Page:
A sound wall is a great way to teach all the spelling patterns for each sound. You can display each spelling pattern as students learn it and keep it up all year long as a reference. Read more about sound walls here.
Syllable Activities For Teaching Syllable Separation
Start off with teaching the 6 syllable types, one at a time. These syllable types reference posters are available to download for free in my freebies library.
Diagram multisyllabic words
Whenever I am teaching syllabication, students must always follow the same procedure to diagram each word:
- Spot and dot the vowels
- Label the consonants and vowels underneath
- Look for patterns, affixes, and base words
- Split according to the rules
- Mark the vowels as long or short
- Read the word aloud
Below is an example, the same picture I used above to show how to mark the vowels. You can see the student placed a dot above both vowels, labeled each consonant and vowel, found blends, found where to split the word, then marked the vowels as long and short.
Cut words into syllables
The very first activity after teaching the syllable division pattern is to cut words up because the visual really helps struggling learners. I write a few words on index cards, have students diagram the words, then cut them along the division line. We later use these to sort syllables.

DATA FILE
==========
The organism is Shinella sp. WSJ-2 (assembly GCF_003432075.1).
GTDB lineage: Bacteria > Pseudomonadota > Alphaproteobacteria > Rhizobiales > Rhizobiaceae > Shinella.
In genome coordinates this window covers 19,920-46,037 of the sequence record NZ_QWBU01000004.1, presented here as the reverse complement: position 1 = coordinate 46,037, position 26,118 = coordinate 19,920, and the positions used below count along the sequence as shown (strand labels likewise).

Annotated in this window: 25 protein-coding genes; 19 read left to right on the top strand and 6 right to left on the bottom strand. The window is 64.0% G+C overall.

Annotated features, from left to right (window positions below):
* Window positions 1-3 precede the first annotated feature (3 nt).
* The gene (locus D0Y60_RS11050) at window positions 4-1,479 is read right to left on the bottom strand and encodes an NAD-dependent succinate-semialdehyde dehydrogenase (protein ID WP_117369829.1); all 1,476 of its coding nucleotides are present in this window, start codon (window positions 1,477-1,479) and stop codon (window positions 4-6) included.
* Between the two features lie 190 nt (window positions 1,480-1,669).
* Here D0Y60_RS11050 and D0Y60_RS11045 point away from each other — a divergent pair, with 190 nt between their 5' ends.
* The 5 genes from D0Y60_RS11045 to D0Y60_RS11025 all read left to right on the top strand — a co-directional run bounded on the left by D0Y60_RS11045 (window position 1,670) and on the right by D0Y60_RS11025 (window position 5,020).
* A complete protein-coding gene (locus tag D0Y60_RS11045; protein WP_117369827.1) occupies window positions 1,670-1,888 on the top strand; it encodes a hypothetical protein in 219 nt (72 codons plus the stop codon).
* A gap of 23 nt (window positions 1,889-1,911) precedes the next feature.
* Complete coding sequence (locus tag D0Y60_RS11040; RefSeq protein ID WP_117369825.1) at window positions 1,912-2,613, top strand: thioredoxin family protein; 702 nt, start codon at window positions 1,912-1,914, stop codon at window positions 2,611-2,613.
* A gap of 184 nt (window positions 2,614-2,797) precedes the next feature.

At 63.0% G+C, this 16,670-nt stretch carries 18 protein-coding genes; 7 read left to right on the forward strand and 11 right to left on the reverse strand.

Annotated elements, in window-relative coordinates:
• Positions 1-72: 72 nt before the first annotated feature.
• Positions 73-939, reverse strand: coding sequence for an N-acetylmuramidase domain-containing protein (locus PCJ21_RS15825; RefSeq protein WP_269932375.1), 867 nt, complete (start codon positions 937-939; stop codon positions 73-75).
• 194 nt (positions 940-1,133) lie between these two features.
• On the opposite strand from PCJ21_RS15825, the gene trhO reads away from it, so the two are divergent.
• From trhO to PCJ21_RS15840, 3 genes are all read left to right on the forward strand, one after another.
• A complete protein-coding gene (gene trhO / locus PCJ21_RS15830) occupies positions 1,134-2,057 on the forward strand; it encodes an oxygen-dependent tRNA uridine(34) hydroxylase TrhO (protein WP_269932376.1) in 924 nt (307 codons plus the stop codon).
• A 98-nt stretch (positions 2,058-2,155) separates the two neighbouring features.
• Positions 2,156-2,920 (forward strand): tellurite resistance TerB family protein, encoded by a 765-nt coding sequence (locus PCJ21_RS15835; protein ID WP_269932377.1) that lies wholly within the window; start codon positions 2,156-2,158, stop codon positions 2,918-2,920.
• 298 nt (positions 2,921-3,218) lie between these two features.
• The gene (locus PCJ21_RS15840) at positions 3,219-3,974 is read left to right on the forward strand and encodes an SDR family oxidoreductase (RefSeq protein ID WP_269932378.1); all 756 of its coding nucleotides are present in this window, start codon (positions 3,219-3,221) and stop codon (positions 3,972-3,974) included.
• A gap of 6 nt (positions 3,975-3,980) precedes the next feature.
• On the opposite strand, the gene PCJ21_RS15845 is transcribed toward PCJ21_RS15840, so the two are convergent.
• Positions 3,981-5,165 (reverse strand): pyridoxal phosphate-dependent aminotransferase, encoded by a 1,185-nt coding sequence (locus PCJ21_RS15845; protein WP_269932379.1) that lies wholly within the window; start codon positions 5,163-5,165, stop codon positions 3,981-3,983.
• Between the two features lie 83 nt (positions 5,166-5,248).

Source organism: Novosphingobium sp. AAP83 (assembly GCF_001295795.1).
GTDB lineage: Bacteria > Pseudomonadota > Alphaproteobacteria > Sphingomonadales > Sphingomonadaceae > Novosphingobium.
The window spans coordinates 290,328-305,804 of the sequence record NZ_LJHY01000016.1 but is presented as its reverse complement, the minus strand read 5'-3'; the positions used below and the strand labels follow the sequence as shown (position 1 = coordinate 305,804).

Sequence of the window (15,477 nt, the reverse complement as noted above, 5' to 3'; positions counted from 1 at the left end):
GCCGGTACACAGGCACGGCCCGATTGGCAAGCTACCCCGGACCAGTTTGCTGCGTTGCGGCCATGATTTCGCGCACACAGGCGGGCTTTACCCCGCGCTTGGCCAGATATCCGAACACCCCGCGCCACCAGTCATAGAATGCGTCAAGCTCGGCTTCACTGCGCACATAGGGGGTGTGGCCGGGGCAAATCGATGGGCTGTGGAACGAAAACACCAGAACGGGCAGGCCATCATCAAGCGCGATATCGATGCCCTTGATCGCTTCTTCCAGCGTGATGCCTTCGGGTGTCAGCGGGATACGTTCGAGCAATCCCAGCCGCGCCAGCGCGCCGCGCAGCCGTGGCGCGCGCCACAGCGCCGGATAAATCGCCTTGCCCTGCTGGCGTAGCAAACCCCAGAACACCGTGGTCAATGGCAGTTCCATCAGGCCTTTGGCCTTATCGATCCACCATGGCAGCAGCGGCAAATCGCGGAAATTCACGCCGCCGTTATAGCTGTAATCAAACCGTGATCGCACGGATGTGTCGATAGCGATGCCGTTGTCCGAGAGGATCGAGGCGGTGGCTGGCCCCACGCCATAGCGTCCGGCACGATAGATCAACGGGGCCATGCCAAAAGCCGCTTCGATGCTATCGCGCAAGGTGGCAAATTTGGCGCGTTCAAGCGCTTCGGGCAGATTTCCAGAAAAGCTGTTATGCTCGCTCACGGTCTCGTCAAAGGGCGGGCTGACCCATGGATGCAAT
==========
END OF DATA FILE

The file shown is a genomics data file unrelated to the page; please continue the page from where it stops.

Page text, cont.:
There are tons of syllable sorting activities you can download and prepare, but I like to use the cut up syllables from the previous activity to sort syllables. You can sort into all the syllables types or just choose 2 to focus on as pictured below.
I also use a syllable and vowel pattern chart to sort syllables as I teach them. Each student has their own copy of this and fills it in as we learn each syllable. I have this template available to download for free in my freebies library.
This is an easy activity you can do with any text, but a targeted decodable text is ideal. Simply ask students to read a passage and highlight all the words that have the target syllable. From here, students can create a list of the words they found and split them.
Syllable division rules help readers break words into smaller parts making reading the word easier on their brains. This means that they don’t have to work as hard when trying to figure out what word you’re saying or spelling because each syllable has its own meaning and breaks up the task of decoding letters in order one at a time for your brain. Try these activities next time you teach syllable division.
- How To Teach Spelling by Laura Toby Rudginsky and Elizabeth C. Haskell
- Phonics and Spelling Through Phoneme-Grapheme Mapping by Katheryn E. S. Grace
- Structured Literacy Interventions: Teaching Students with Reading Difficulties, Grades K-6 by Louise Spear-Swerling
- Speech to Print: Language Essentials for Teachers by Louisa Cook Moats